Nagarkurnool: Dragon fruit (Hylocereus Undatus), also known as ‘the fruit of dense nutrients,’ is fast becoming popular in Telangana, not only in terms of consumption, but also in cultivation. It is grown widely in several countries, including the North and South Americas, the Caribbean, Australia, Vietnam, Sri Lanka, China, Myanmar and other countries in South-East Asia.
Dragon fruit is rich in phytonutrients and is abundant in antioxidants, essential fatty acids, complex carbohydrates, vitamins, iron, potassium, phosphorous, calcium, and protein. It helps prevent cardiovascular disorders, lowering the risk of prostate cancer, removing toxic heavy metals from the body, controlling diabetes, boosting the immune system, reducing the risk of respiratory disorders. Dragon fruit is believed to treat certain types of cancers too.
Though this wonder fruit found its way into Indian markets 20 years ago, it attained prominence in the Telugu-speaking States only in the last five years. The demand for the fruit increased in major cities and of late, a few farmers in Telangana have started experimenting with its cultivation.
Dr Padmaiah, retired principal scientist and former head of Social Sciences, ICAR – Indian Institute of Oilseed Research, experimented with this fruit-bearing plant from the cacti family on his rooftop. A native of Amrabad mandal, he came out with results, which would not only be of interest to horticultural farmers, but also to others who wish to grow dragon fruit in their homes.
Typically, the fruit-bearing period of dragon fruit is from May to October. This plant requires sunlight for extended periods of time to reach the flowering stage — the reason why it starts flowering from May. But, by following the method Dr Padmaiah adopted from some countries where artificial focused lighting is given to the plants, the plant can bear fruits throughout the year.
He planted the stem of the plant on his rooftop in a flower pot, provided support to the climbing cactus and used 9V and 12V LED bulbs to balance the light shortage during its off-season. The aspect which makes dragon fruit conducive for rooftop plantation is that its roots are like shrubs and can grow as deep as one foot into the soil. In open land they can grow as deep as a metre. They also have aerial roots, which supports the plant and absorbs atmospheric moisture.
By placing an LED bulb 2 ft above the plant, it continues its flowering process between November and April. Dr Padmaiah told Telangana Today that after the season, the plant needs to be given some time to rejuvenate. After that, by providing 12V LED light for seven hours, he said one can see the flowering after 35 days. By giving 9V LED light for 40 days, he said it would take 40 days for the flowering to occur again.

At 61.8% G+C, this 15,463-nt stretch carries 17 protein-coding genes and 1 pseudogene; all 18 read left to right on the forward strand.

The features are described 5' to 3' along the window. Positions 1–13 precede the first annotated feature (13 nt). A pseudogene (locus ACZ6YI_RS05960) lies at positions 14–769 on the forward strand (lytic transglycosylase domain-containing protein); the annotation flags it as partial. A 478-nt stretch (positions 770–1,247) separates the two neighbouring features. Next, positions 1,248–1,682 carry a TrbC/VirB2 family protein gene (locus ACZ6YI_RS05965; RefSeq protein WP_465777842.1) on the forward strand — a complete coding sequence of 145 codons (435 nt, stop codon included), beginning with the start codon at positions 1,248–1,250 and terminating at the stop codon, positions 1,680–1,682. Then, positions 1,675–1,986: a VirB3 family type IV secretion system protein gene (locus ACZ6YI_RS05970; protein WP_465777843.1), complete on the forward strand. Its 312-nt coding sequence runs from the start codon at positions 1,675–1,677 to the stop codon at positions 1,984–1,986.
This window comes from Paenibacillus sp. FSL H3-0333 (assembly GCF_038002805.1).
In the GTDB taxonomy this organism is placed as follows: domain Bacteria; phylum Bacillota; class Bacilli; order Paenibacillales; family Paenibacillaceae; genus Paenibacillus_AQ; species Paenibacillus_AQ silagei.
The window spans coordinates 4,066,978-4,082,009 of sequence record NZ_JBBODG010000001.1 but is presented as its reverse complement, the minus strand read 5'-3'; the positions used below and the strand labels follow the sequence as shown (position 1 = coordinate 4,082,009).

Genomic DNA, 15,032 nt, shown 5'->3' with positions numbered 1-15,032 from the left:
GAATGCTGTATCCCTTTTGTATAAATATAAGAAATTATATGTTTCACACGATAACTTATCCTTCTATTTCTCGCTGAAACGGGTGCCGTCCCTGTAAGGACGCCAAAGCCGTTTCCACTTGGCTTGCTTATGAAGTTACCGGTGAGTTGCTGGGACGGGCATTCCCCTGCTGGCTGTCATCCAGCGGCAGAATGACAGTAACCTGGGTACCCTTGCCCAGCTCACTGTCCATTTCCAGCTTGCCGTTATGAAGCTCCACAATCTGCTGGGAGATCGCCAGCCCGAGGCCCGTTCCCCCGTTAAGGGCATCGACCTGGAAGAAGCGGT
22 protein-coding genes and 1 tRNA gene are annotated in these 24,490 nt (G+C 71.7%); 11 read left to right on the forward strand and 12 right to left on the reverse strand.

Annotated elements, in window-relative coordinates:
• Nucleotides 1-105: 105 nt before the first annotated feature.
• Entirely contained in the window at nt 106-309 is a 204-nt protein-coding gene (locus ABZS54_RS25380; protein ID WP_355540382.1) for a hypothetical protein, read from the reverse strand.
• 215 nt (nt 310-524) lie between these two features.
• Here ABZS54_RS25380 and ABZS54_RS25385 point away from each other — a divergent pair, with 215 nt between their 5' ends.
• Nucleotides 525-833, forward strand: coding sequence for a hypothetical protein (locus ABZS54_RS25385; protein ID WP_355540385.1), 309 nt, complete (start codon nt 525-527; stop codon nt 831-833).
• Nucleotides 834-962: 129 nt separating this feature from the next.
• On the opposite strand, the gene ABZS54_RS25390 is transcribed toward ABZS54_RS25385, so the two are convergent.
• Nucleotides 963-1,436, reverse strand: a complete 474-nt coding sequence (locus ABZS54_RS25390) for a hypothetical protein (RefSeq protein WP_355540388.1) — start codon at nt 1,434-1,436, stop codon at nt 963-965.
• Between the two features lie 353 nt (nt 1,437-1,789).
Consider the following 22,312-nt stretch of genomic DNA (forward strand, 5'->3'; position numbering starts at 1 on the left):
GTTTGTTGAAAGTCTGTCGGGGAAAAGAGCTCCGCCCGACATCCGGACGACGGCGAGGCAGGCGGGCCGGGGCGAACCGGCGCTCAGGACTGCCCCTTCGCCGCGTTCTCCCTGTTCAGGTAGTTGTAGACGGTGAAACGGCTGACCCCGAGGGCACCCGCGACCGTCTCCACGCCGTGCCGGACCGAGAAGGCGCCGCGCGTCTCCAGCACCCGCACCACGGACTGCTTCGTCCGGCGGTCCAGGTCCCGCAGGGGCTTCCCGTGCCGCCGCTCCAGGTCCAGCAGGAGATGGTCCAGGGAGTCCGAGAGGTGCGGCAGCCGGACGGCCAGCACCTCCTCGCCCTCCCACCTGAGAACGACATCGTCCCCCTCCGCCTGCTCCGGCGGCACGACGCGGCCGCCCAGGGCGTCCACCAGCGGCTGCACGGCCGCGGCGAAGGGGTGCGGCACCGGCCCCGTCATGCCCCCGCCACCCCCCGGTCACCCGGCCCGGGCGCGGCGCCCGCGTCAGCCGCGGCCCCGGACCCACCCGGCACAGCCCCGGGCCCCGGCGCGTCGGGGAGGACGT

In the Philippines, Vietnam, Thailand and Sri Lanka, this experiment was done using LED bulbs. In the Philippines they used 6V LED bulbs and it took 46 days for the plat to flower, i.e. plant 2 kg of dragon fruit from each plant (3-4 fruits a kg). Dr Padmaiah said he was able to get nine flowers, out of which he could get seven fruits from his rooftop plant. By using LED bulbs, he said the cost reduction can be done and even nutrient distortion can be minimised.
Currently, in Sangareddy, a farmer is following this artificial lighting method on his farm to grow dragon fruit. In Artula village near Ibrahimpatnam, a farmer is cultivating dragon fruit in his farm (without artificial lighting). The demand for this fruit is high from health-conscious people in Hyderabad. In big retail marts in the city, it is sold anywhere between Rs 250 and Rs 300.
Dr Padmaiah worked out the economics of cultivating dragon fruits in open fields — it would cost Rs 4-Rs 5 lakh to start the plantation on an acre. He said it would take three-four years to breakeven for the farmer. In the first two years, a farmer can get a yield of 15 quintals per acre. From three to four years, he would be able to get 1-tonne yield per acre in season and two-three tonnes if artificial lighting is used.
“There are certain insects such as mites, red ants, certain types of beetles and others which tend to eat away the anthers inside the flowers. Stem rot, soft rot and root rot may also happen. In summers, the stem tends to turn yellow. But, by using integrated pest management methods, this can easily be overcome,” he said.
Dr Padmaiah plans to release a book on dragon fruits in Telugu soon. It could be distributed to farmers through KVKs and other institutions so that they are encouraged to cultivate dragon fruit on a large-scale in the near future.